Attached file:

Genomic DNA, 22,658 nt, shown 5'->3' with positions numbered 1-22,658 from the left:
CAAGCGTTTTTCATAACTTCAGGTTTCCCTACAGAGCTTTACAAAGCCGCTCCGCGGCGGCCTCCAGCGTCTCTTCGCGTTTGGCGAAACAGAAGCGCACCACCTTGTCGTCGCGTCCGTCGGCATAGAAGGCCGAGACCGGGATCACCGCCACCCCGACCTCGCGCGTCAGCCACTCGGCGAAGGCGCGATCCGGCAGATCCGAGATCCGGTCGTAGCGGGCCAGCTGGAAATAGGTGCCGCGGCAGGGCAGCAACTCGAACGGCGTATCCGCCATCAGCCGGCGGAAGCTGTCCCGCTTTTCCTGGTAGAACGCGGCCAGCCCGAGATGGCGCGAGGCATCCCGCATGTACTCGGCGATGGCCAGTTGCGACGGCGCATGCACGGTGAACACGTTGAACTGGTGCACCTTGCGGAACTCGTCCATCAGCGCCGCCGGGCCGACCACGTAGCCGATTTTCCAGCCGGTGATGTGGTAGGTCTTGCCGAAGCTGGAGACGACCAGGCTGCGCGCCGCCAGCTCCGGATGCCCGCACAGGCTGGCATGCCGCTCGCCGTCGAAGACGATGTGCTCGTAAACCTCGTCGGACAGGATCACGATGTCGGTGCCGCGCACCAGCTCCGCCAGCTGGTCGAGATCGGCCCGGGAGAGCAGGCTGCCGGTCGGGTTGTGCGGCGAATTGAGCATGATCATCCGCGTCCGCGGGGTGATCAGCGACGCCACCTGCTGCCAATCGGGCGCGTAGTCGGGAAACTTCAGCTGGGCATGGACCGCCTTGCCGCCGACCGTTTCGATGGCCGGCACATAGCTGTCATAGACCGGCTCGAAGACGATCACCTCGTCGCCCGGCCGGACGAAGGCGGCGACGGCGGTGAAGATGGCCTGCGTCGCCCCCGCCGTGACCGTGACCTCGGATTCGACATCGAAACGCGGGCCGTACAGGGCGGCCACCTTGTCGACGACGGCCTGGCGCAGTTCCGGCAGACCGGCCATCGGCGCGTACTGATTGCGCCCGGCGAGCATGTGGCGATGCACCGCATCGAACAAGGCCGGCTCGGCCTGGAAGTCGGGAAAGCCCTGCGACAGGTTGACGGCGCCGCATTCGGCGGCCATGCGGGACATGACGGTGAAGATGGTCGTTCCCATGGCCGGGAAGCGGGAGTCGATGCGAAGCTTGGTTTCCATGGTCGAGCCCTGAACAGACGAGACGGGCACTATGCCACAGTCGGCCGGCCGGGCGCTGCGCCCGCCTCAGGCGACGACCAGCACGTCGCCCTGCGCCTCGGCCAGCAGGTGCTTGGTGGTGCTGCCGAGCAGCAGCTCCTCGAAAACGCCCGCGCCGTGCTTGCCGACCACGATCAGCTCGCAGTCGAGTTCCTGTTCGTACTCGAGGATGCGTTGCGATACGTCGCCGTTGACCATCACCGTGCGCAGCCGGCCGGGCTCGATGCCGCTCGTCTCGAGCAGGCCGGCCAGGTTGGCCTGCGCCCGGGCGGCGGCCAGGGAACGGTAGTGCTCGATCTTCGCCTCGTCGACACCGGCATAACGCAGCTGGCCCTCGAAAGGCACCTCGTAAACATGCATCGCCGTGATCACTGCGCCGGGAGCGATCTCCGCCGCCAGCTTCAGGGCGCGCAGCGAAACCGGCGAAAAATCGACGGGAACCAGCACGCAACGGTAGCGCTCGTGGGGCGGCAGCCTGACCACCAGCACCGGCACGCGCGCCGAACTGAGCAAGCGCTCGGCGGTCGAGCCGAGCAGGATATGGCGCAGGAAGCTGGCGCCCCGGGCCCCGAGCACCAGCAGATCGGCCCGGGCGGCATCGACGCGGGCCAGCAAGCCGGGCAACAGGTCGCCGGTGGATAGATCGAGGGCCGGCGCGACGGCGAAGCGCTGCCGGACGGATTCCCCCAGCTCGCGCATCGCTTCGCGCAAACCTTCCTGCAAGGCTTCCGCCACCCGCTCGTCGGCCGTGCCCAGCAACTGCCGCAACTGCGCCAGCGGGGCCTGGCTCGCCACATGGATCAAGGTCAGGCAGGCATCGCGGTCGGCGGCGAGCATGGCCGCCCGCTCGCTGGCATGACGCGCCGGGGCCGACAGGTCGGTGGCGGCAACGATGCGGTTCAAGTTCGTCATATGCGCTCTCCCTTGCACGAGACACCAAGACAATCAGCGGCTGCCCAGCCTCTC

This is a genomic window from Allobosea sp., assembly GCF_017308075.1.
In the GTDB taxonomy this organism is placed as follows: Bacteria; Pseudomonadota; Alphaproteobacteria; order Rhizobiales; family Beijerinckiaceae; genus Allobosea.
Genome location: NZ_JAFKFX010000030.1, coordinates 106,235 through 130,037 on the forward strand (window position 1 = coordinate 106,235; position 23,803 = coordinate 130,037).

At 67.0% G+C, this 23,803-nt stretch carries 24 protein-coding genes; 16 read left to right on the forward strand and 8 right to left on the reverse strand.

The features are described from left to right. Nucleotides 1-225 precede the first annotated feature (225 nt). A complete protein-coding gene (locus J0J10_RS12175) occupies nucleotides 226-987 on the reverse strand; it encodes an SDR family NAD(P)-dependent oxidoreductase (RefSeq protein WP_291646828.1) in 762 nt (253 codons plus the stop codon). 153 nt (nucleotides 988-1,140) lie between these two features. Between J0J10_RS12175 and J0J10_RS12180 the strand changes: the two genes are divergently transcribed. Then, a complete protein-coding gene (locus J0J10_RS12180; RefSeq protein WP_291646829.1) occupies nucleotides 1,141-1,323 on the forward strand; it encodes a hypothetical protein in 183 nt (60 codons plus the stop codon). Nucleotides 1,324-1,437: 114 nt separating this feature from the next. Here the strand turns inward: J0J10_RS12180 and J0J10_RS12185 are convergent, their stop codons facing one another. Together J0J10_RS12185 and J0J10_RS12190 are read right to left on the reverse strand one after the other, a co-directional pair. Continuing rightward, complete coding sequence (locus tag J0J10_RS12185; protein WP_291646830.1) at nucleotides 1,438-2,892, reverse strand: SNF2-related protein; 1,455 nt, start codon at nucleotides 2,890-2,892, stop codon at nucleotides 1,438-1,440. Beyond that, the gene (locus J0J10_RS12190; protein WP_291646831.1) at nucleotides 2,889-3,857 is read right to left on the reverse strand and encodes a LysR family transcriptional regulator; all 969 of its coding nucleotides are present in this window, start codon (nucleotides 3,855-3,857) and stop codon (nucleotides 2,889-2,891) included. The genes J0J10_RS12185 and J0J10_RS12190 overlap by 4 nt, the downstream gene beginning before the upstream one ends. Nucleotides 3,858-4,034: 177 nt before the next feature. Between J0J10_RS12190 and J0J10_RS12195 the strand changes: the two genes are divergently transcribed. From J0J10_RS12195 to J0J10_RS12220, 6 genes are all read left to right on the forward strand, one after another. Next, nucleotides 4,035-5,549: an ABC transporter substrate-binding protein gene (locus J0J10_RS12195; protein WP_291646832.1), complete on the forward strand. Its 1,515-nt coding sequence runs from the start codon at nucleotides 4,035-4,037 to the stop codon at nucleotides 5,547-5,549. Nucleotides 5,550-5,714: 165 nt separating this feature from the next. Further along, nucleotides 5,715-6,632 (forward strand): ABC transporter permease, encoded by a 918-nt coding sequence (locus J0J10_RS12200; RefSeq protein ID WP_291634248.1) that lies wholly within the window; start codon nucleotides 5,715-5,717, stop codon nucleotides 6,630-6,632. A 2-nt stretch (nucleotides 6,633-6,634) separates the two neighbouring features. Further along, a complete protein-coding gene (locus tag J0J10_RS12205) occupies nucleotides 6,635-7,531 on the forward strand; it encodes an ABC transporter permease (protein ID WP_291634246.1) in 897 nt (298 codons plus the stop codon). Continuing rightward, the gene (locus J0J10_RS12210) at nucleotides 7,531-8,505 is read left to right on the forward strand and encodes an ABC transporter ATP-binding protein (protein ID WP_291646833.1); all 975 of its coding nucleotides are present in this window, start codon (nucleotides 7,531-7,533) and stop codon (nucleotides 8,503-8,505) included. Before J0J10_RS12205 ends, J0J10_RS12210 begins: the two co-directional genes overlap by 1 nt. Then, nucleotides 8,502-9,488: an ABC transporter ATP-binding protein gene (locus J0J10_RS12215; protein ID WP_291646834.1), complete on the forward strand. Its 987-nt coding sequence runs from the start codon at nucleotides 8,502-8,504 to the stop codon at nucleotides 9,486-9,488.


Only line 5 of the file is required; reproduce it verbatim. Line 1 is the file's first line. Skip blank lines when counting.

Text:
Genome location: NZ_JAFKFX010000030.1, coordinates 106,235 through 130,037 on the forward strand (window position 1 = coordinate 106,235; position 23,803 = coordinate 130,037).